NICE gives green light to balloon catheter, in first medical technology guidance
NICE has approved the use of a balloon catheter for use in coronary artery surgery, in the first ever piece of guidance from its new medical technology programme.
The final guidance - out this month - recommends the use of the SeQuent Please balloon catheter for patients with restenosis, a condition where the blood vessels become blocked again following a previous treatment with a stent.
The SeQuent Please balloon catheter consists of balloon angioplasty, a surgical procedure to widen blocked or narrowed coronary arteries, and local delivery of the drug paclitaxel to treat the part of the artery affected.
The treatment can help patients by relieving angina symptoms, reducing the risk of symptoms recurring and the incidence of restenosis.
This latest guidance recommends that SeQuent Please be considered for use in patients with in-stent restenosis in bare metal coronary artery stents, and in patients with other types of stent where there are clinical reasons to minimise how long clopidogrel treatment is used.
It should also be considered as an option for use in patients in whom it isn't technically possible to insert further stents.
This first medical technology guidance was produced by the Medical Technologies Advisory Committee (MTAC), which is part of the Evaluation Pathway Programme for Medical Technologies.
The programme was established in November 2009 to focus specifically on the evaluation of innovative medical technologies.
Its purpose is to produce guidance on the use of devices and diagnostics to speed up the introduction into the health service of those products offering significant benefits, or helping technologies to be investigated more thoroughly in research.
In particular, MTAC looks at whether a device offers benefits to the patient and NHS at a lower cost compared with similar products, or increased benefits for equal cost.
After the first year of use, SeQuent Please balloon catheter is associated with an annual estimated cost saving to the NHS of nearly £485,000, compared with standard therapy.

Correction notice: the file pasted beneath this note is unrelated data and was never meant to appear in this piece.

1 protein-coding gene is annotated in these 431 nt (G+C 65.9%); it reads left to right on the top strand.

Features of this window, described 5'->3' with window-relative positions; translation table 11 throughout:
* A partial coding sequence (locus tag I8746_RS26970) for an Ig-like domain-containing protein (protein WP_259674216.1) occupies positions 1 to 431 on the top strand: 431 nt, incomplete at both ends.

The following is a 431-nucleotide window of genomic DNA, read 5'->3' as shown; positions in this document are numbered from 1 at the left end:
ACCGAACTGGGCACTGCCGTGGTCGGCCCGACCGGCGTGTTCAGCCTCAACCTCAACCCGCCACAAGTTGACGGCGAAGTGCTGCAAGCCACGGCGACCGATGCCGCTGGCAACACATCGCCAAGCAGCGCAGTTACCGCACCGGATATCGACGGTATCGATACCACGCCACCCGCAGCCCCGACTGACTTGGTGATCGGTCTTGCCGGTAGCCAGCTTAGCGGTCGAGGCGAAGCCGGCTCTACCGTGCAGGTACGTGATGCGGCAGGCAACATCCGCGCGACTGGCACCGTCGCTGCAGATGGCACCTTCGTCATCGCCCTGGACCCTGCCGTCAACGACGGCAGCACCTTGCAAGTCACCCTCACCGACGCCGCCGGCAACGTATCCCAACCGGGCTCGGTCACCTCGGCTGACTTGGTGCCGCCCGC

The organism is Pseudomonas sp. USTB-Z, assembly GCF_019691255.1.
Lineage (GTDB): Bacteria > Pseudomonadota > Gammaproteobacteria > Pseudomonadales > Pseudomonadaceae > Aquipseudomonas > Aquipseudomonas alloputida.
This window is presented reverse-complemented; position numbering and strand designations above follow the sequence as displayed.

MTAC concluded that reductions in the number of cases of restenosis requiring medical treatment, readmission and repeat surgery would have future cost savings, if these effects were maintained in the long term.
Dr Carole Longson, Director of the NICE Centre for Health Technology Evaluation,said: “We are delighted to publish this first medical technology guidance - it's an important milestone both for NICE and the organisations we've worked with closely in establishing the new program to evaluate medical technologies.
“This positive guidance advises the NHS that SeQuent Please balloon catheter should be considered for use in patients with in-stent restenosis in specific circumstances.
“The evidence considered indicates that SeQuent Please balloon catheter may benefit patients and the NHS in the long term by reducing the number of cases requiring further treatment for restenosis.
“We hope that the NHS will find that our new pieces of medical technology guidance will help provide clarity on innovative devices that provide good-value improvements to patient care,” added Dr Longson.
NICE is now keen for more manufacturers to notify the Institute of any devices or diagnostics that could be considered by the Evaluation Pathway Programme.
Click here to complete a notification form.
6 December 2010